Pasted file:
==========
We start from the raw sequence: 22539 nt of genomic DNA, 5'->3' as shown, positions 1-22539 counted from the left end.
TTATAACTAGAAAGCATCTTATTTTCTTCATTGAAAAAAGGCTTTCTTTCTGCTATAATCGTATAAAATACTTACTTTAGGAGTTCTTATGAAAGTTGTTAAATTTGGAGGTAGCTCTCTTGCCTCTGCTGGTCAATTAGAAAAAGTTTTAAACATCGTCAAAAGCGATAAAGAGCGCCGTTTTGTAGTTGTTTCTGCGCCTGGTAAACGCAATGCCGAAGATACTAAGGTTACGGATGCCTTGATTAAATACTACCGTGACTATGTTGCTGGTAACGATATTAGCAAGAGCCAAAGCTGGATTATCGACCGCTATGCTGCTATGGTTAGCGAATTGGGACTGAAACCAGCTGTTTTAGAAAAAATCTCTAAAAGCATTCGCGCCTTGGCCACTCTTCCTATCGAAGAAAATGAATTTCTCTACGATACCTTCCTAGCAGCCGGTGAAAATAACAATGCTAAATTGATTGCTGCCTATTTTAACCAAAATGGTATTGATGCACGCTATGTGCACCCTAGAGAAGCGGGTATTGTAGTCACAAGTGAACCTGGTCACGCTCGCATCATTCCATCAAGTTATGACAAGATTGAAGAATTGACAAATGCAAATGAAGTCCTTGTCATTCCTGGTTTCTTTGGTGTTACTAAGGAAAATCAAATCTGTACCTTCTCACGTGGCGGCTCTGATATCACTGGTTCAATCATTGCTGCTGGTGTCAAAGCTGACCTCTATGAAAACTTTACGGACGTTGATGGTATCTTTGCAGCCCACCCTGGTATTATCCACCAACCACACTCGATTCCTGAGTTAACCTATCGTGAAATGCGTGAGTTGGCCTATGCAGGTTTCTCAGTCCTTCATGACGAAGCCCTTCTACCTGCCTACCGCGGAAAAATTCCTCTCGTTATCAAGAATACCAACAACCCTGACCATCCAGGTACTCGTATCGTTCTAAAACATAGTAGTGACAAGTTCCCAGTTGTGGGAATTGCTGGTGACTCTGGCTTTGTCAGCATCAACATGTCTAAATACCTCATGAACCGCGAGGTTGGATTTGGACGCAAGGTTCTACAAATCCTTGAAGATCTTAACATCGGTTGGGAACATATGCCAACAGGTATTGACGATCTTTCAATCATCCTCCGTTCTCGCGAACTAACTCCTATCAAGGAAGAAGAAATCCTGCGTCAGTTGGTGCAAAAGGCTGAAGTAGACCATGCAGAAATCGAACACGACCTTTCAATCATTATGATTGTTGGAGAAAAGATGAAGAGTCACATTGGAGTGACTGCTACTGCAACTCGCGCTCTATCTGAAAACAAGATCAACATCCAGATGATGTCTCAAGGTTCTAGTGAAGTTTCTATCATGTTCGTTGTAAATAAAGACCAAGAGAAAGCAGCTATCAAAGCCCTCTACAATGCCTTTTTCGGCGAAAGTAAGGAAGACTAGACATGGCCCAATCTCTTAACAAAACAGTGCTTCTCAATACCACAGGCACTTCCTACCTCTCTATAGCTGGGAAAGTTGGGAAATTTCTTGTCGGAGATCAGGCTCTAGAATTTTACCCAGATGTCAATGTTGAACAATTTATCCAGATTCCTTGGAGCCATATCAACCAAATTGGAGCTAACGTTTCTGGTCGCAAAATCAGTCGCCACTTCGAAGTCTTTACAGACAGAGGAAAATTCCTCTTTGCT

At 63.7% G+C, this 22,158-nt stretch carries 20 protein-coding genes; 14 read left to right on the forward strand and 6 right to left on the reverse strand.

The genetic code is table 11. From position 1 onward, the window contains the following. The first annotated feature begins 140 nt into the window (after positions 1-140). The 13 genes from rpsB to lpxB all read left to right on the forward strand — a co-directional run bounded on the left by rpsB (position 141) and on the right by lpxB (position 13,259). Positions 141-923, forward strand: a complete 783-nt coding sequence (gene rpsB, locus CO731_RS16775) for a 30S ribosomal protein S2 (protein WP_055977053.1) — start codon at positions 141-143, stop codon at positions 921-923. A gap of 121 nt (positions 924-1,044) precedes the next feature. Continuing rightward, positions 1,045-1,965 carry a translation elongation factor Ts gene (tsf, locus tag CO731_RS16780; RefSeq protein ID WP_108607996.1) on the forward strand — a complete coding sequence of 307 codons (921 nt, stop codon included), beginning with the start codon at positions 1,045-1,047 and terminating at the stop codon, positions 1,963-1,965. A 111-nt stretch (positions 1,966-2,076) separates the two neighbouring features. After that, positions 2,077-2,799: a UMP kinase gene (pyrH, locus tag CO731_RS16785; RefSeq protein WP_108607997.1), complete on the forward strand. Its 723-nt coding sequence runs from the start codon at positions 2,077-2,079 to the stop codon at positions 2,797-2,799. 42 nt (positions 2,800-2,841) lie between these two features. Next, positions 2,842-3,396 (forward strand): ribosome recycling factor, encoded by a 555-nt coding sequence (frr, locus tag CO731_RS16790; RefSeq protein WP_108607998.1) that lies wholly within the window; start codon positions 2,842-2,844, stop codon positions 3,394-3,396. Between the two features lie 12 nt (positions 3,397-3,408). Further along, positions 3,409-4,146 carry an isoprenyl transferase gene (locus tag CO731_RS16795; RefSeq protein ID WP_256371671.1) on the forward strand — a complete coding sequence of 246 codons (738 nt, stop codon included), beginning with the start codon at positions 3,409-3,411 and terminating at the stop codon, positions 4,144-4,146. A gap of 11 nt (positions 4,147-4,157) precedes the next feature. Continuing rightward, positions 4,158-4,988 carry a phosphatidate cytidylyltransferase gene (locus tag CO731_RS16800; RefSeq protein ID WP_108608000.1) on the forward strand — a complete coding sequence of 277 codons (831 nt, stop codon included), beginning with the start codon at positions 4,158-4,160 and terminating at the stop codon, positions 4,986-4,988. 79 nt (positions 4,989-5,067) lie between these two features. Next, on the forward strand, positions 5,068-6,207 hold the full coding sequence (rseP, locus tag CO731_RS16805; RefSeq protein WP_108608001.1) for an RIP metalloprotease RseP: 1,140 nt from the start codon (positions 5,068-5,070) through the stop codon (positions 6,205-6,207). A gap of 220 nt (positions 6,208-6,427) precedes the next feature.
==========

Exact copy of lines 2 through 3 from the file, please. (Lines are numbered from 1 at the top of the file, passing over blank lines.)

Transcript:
TTATAACTAGAAAGCATCTTATTTTCTTCATTGAAAAAAGGCTTTCTTTCTGCTATAATCGTATAAAATACTTACTTTAGGAGTTCTTATGAAAGTTGTTAAATTTGGAGGTAGCTCTCTTGCCTCTGCTGGTCAATTAGAAAAAGTTTTAAACATCGTCAAAAGCGATAAAGAGCGCCGTTTTGTAGTTGTTTCTGCGCCTGGTAAACGCAATGCCGAAGATACTAAGGTTACGGATGCCTTGATTAAATACTACCGTGACTATGTTGCTGGTAACGATATTAGCAAGAGCCAAAGCTGGATTATCGACCGCTATGCTGCTATGGTTAGCGAATTGGGACTGAAACCAGCTGTTTTAGAAAAAATCTCTAAAAGCATTCGCGCCTTGGCCACTCTTCCTATCGAAGAAAATGAATTTCTCTACGATACCTTCCTAGCAGCCGGTGAAAATAACAATGCTAAATTGATTGCTGCCTATTTTAACCAAAATGGTATTGATGCACGCTATGTGCACCCTAGAGAAGCGGGTATTGTAGTCACAAGTGAACCTGGTCACGCTCGCATCATTCCATCAAGTTATGACAAGATTGAAGAATTGACAAATGCAAATGAAGTCCTTGTCATTCCTGGTTTCTTTGGTGTTACTAAGGAAAATCAAATCTGTACCTTCTCACGTGGCGGCTCTGATATCACTGGTTCAATCATTGCTGCTGGTGTCAAAGCTGACCTCTATGAAAACTTTACGGACGTTGATGGTATCTTTGCAGCCCACCCTGGTATTATCCACCAACCACACTCGATTCCTGAGTTAACCTATCGTGAAATGCGTGAGTTGGCCTATGCAGGTTTCTCAGTCCTTCATGACGAAGCCCTTCTACCTGCCTACCGCGGAAAAATTCCTCTCGTTATCAAGAATACCAACAACCCTGACCATCCAGGTACTCGTATCGTTCTAAAACATAGTAGTGACAAGTTCCCAGTTGTGGGAATTGCTGGTGACTCTGGCTTTGTCAGCATCAACATGTCTAAATACCTCATGAACCGCGAGGTTGGATTTGGACGCAAGGTTCTACAAATCCTTGAAGATCTTAACATCGGTTGGGAACATATGCCAACAGGTATTGACGATCTTTCAATCATCCTCCGTTCTCGCGAACTAACTCCTATCAAGGAAGAAGAAATCCTGCGTCAGTTGGTGCAAAAGGCTGAAGTAGACCATGCAGAAATCGAACACGACCTTTCAATCATTATGATTGTTGGAGAAAAGATGAAGAGTCACATTGGAGTGACTGCTACTGCAACTCGCGCTCTATCTGAAAACAAGATCAACATCCAGATGATGTCTCAAGGTTCTAGTGAAGTTTCTATCATGTTCGTTGTAAATAAAGACCAAGAGAAAGCAGCTATCAAAGCCCTCTACAATGCCTTTTTCGGCGAAAGTAAGGAAGACTAGACATGGCCCAATCTCTTAACAAAACAGTGCTTCTCAATACCACAGGCACTTCCTACCTCTCTATAGCTGGGAAAGTTGGGAAATTTCTTGTCGGAGATCAGGCTCTAGAATTTTACCCAGATGTCAATGTTGAACAATTTATCCAGATTCCTTGGAGCCATATCAACCAAATTGGAGCTAACGTTTCTGGTCGCAAAATCAGTCGCCACTTCGAAGTCTTTACAGACAGAGGAAAATTCCTCTTTGCT

At 63.7% G+C, this 22,158-nt stretch carries 20 protein-coding genes; 14 read left to right on the forward strand and 6 right to left on the reverse strand.